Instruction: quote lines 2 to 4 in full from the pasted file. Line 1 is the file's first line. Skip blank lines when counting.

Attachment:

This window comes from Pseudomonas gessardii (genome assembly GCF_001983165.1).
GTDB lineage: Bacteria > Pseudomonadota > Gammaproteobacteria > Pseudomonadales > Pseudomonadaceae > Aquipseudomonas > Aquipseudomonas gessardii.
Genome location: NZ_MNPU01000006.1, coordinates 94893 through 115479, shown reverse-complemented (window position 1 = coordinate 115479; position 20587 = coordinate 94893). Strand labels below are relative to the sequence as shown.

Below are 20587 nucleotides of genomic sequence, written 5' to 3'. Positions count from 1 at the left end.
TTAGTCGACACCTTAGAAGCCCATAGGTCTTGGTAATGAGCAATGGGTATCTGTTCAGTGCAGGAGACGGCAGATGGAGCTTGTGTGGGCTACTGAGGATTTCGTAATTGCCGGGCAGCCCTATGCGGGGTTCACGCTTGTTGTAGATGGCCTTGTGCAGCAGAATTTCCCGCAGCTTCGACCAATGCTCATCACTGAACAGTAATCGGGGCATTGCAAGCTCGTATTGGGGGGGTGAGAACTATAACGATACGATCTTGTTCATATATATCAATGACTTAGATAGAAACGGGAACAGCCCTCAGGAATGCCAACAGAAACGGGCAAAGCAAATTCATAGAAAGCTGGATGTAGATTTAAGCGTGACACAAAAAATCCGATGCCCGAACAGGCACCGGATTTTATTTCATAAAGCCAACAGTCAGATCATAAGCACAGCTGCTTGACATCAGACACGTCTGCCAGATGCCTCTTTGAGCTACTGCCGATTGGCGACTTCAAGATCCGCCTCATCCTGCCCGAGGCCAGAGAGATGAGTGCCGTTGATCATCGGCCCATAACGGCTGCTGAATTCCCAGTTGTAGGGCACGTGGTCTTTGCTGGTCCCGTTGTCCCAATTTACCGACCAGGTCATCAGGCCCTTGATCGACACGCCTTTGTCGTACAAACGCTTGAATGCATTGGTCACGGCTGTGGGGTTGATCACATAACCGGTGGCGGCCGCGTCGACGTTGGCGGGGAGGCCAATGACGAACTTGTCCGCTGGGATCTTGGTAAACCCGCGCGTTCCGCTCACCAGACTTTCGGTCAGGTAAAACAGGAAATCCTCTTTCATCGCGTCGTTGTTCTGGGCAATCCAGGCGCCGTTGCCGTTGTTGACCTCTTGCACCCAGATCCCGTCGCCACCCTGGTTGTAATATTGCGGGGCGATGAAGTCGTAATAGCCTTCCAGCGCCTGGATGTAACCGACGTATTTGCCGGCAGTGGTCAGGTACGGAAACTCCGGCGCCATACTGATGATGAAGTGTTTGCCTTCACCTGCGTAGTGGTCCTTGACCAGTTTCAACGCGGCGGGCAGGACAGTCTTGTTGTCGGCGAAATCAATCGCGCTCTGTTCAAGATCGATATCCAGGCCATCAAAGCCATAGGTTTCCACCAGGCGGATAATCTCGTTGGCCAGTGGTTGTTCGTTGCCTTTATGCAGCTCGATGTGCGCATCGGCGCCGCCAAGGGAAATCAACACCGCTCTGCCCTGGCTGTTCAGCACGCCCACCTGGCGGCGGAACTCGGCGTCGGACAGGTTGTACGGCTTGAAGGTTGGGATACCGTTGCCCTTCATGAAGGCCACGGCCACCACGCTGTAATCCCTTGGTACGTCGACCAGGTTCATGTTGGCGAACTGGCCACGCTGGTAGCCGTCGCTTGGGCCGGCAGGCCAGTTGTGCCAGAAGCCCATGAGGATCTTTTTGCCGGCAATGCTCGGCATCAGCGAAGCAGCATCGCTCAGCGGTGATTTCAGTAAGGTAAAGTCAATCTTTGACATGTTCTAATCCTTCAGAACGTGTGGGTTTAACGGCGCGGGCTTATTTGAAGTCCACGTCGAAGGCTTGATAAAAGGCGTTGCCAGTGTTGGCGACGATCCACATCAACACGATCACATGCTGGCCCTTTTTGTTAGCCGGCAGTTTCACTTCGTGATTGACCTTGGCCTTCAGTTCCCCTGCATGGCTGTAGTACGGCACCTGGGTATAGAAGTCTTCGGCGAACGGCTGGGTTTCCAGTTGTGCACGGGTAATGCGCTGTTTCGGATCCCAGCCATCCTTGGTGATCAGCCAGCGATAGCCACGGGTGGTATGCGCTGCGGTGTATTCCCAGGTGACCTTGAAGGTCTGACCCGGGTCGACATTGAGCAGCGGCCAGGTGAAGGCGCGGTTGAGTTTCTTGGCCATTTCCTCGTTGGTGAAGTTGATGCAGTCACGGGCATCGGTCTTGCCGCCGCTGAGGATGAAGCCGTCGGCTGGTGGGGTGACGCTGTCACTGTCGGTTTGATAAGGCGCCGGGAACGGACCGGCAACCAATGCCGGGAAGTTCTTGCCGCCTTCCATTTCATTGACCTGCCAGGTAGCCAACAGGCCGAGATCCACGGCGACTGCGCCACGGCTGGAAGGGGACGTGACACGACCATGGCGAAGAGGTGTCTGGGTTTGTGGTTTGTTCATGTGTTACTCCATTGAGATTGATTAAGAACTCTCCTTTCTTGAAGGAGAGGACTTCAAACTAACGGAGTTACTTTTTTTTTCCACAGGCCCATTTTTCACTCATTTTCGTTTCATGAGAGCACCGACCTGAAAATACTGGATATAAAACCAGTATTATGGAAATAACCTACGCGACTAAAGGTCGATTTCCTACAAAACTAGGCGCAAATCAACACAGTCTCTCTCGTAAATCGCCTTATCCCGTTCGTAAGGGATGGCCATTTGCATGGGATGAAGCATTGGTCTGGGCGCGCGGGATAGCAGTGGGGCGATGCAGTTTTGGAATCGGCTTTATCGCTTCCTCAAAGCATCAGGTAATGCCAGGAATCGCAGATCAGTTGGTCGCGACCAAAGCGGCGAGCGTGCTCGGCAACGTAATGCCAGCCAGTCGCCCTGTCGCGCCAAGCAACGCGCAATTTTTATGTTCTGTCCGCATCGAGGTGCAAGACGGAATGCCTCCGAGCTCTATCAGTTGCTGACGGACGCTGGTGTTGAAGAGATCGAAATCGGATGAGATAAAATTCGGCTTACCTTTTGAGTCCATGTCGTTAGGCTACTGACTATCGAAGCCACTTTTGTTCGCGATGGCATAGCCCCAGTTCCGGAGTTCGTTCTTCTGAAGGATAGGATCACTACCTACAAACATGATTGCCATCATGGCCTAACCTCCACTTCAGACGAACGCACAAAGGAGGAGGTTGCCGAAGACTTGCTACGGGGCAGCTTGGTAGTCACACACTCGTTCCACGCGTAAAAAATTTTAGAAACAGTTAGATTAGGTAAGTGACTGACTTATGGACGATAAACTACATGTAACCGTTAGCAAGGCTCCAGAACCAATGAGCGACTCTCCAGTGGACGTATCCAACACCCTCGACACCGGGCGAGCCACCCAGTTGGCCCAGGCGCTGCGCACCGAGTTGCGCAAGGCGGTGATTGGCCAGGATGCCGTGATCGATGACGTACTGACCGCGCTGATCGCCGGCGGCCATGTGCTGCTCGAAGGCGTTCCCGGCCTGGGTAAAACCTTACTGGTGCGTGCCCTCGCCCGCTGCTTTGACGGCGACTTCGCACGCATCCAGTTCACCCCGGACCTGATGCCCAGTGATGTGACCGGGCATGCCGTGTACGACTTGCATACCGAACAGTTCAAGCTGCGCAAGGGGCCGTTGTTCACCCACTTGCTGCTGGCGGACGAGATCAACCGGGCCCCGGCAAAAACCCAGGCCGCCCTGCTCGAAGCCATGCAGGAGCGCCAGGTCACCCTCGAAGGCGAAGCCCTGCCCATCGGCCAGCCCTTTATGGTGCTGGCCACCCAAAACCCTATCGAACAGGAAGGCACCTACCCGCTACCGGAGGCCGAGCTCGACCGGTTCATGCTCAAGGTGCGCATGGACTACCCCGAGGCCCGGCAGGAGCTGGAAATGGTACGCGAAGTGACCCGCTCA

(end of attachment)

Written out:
GTDB lineage: Bacteria > Pseudomonadota > Gammaproteobacteria > Pseudomonadales > Pseudomonadaceae > Aquipseudomonas > Aquipseudomonas gessardii.
Genome location: NZ_MNPU01000006.1, coordinates 94893 through 115479, shown reverse-complemented (window position 1 = coordinate 115479; position 20587 = coordinate 94893). Strand labels below are relative to the sequence as shown.

Below are 20587 nucleotides of genomic sequence, written 5' to 3'. Positions count from 1 at the left end.